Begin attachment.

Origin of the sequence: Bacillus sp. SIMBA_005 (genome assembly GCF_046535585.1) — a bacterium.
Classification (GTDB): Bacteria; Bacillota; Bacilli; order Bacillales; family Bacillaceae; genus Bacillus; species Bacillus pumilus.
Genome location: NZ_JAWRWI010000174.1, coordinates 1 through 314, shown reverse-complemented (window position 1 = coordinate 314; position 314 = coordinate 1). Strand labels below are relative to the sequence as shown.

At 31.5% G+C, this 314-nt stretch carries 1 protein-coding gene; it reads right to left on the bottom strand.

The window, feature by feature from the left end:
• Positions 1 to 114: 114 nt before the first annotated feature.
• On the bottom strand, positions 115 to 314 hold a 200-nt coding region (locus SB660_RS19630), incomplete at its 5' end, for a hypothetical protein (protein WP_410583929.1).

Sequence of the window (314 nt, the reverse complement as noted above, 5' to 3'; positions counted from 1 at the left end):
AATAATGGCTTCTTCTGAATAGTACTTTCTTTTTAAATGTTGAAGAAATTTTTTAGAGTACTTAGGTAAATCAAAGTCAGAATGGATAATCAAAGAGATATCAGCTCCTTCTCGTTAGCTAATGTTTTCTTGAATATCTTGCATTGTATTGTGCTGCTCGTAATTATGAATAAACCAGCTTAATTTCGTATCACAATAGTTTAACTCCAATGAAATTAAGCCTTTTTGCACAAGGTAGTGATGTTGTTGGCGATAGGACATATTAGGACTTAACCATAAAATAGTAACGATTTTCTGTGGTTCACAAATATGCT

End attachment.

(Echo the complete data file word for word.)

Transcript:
Origin of the sequence: Bacillus sp. SIMBA_005 (genome assembly GCF_046535585.1) — a bacterium.
Classification (GTDB): Bacteria; Bacillota; Bacilli; order Bacillales; family Bacillaceae; genus Bacillus; species Bacillus pumilus.
Genome location: NZ_JAWRWI010000174.1, coordinates 1 through 314, shown reverse-complemented (window position 1 = coordinate 314; position 314 = coordinate 1). Strand labels below are relative to the sequence as shown.

At 31.5% G+C, this 314-nt stretch carries 1 protein-coding gene; it reads right to left on the bottom strand.

The window, feature by feature from the left end:
• Positions 1 to 114: 114 nt before the first annotated feature.
• On the bottom strand, positions 115 to 314 hold a 200-nt coding region (locus SB660_RS19630), incomplete at its 5' end, for a hypothetical protein (protein WP_410583929.1).

Sequence of the window (314 nt, the reverse complement as noted above, 5' to 3'; positions counted from 1 at the left end):
AATAATGGCTTCTTCTGAATAGTACTTTCTTTTTAAATGTTGAAGAAATTTTTTAGAGTACTTAGGTAAATCAAAGTCAGAATGGATAATCAAAGAGATATCAGCTCCTTCTCGTTAGCTAATGTTTTCTTGAATATCTTGCATTGTATTGTGCTGCTCGTAATTATGAATAAACCAGCTTAATTTCGTATCACAATAGTTTAACTCCAATGAAATTAAGCCTTTTTGCACAAGGTAGTGATGTTGTTGGCGATAGGACATATTAGGACTTAACCATAAAATAGTAACGATTTTCTGTGGTTCACAAATATGCT